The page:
Cataracts Treatment & Surgery
The only treatment for cataracts is surgical intervention. In just a few short years, the rapid advances in microsurgery and the Intra-ocular lens implants have enabled us to restore eyesight in cataract patients more easily and successfully than we ever dreamed possible. Dr. Walman has long been involved in researching improved methods of removing cataracts and replacing them with intra-ocular lens implants. In fact, through his research on intra-ocular lens implants, he holds patents on two types of flexible intraocular lens implants.
In ancient Greek times, the term “cataract” referred to a waterfall. If one is relaxing by the rushing, falling waters of a waterfall along a mountain stream, one may observe that the normally clear water is gray and opaque in color. In a similar fashion, a cataract is a cloudiness in the natural lens of the eye. This cloudiness will blur one’s vision no matter how great a pair of glasses may be in focusing. If the well-focused light, even through glasses, cannot penetrate through the cloudiness of the cataract, the vision will still be blurry.
Other prominent symptoms may include difficulty with glare during the day or at night. A normal street light at night may look hazy and grow streaks. The difficulties in driving at night are compounded by the cataract problems.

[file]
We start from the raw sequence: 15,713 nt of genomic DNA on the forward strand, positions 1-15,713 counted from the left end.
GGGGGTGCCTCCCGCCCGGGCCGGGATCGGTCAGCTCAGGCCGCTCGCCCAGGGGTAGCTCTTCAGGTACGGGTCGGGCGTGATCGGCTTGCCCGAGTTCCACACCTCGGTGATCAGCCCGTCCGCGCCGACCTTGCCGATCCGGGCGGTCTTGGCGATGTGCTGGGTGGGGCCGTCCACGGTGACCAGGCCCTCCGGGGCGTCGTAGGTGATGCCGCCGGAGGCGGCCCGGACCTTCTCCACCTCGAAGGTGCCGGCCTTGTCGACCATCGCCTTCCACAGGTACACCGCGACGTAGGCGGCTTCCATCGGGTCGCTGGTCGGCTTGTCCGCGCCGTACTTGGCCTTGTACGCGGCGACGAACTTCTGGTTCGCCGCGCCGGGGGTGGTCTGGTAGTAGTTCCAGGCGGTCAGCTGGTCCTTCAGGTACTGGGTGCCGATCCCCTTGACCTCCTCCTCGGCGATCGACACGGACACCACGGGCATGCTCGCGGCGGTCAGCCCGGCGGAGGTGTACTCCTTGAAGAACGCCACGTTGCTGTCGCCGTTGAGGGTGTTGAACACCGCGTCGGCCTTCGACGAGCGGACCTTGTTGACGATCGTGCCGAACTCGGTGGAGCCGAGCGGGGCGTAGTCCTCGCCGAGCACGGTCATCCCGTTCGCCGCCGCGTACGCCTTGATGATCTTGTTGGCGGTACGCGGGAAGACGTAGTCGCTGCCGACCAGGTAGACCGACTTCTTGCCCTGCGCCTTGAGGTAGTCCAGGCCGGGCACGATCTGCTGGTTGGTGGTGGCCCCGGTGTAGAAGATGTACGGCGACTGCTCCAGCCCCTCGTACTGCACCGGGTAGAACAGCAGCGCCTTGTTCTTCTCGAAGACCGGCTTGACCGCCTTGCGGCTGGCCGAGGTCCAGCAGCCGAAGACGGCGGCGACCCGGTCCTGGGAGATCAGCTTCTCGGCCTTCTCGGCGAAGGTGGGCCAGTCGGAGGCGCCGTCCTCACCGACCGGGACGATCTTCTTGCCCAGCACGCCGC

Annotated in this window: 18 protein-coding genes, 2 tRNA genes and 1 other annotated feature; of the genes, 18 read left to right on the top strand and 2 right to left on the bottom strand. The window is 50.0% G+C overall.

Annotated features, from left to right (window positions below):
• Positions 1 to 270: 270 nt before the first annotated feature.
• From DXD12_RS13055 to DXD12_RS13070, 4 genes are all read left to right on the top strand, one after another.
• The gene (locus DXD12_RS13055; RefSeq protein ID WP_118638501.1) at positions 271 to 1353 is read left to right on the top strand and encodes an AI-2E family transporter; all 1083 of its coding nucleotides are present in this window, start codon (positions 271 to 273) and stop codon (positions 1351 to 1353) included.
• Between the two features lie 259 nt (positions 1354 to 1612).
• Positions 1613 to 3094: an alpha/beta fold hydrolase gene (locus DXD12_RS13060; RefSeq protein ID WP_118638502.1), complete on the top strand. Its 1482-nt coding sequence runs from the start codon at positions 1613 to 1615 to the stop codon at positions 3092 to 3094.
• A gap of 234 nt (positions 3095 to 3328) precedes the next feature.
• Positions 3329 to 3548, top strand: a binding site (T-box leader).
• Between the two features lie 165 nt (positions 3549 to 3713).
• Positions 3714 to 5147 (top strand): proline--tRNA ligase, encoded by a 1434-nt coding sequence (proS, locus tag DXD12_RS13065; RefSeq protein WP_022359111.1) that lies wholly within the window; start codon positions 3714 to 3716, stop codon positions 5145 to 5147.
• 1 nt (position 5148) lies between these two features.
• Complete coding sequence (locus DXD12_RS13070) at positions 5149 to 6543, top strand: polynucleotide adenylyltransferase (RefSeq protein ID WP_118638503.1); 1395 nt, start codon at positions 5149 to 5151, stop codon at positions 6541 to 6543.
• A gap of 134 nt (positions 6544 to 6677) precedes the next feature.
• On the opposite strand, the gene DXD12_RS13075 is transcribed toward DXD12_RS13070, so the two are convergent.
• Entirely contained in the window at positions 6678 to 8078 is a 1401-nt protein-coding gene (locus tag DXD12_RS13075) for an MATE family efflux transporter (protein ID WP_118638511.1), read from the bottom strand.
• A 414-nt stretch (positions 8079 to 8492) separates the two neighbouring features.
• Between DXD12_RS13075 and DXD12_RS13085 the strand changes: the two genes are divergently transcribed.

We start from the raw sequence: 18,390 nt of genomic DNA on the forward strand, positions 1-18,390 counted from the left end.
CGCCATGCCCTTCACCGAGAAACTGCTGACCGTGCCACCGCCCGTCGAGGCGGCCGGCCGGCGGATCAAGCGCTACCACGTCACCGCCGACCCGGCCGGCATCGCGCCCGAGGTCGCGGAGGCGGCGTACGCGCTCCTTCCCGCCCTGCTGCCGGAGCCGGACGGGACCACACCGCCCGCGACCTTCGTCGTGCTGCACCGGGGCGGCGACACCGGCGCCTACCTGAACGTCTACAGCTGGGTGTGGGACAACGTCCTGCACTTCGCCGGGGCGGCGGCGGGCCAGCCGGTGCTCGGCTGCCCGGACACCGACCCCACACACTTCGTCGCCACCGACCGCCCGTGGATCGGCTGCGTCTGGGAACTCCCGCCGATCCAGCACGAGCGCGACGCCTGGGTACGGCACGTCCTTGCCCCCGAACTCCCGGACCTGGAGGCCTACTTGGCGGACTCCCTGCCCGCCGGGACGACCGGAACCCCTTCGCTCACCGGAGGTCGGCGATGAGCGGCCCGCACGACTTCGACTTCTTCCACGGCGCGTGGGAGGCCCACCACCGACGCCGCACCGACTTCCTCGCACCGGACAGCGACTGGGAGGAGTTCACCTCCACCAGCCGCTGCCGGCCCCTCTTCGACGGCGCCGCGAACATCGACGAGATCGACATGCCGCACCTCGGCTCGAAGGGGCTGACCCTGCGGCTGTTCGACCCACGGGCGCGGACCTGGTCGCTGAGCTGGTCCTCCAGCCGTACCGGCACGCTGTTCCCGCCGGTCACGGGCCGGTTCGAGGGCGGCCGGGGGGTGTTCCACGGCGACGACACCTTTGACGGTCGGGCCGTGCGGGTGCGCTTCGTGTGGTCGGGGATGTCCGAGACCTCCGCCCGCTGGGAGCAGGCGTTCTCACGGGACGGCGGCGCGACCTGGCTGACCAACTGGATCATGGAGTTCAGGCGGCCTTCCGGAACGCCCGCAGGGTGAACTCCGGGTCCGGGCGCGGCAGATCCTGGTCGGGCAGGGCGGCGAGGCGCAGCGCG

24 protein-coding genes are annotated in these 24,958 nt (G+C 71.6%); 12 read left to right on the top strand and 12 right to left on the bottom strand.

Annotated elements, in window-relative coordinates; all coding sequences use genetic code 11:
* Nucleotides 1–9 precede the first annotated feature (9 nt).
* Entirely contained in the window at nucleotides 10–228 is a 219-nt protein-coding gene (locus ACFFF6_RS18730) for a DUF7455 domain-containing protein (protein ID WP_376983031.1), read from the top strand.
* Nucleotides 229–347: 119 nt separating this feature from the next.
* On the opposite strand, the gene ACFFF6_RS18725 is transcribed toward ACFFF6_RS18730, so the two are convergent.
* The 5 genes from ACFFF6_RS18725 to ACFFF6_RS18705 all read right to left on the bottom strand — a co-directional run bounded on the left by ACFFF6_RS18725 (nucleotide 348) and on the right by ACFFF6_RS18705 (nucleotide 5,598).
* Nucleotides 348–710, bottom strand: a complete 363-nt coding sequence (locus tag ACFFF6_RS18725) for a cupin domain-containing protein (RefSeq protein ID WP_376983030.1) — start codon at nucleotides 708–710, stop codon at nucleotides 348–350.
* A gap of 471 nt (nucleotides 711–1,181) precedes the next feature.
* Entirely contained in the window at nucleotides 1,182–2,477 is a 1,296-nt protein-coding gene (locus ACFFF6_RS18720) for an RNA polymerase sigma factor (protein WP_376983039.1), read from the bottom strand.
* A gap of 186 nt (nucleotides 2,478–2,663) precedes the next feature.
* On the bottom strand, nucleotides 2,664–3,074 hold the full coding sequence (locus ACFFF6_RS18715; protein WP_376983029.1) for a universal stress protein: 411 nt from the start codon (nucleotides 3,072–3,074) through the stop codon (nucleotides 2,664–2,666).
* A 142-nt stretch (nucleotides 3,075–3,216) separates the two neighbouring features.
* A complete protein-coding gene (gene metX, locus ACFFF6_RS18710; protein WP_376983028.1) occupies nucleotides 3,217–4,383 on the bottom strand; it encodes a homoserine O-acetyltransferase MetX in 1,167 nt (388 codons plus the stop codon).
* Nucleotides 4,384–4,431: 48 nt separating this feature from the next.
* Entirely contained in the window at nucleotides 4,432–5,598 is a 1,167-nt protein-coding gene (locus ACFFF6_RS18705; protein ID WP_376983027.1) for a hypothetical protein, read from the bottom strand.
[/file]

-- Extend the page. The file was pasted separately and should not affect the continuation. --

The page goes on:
Causes of Cataracts
Cataracts may have any number of causes such as:
- Injury to the eye
- Inflammations of the eye
- Eye infections
- General systemic diseases – such as diabetes
- Certain medications – such as cortisone
- Metabolic imbalances – such as kidney disease
- Long term solar (UV) damage
- Family history
- Association with glaucoma
Most cataracts, however, will occur for no known reason. It is believed that the natural lens fibres of the eye simply wear out in time. At present, there is no medication or diet that will cure a cataract. There is no way to polish clean the cloudy lens. The only treatment involves surgery.
Treatment of Cataracts
When a cataract is surgically removed, the eye loses its natural focusing component. In years gone by, we had to replace the lost focusing power with thick heavy cataract glasses that looked like Coke bottles. In this old method, severe distortion of vision was present because of the thickness of the glasses. Peripheral vision was very poor. Even if central vision was clear and you could see a stop light in front of you, you might fail to notice the little child running out onto the street in your peripheral field of vision.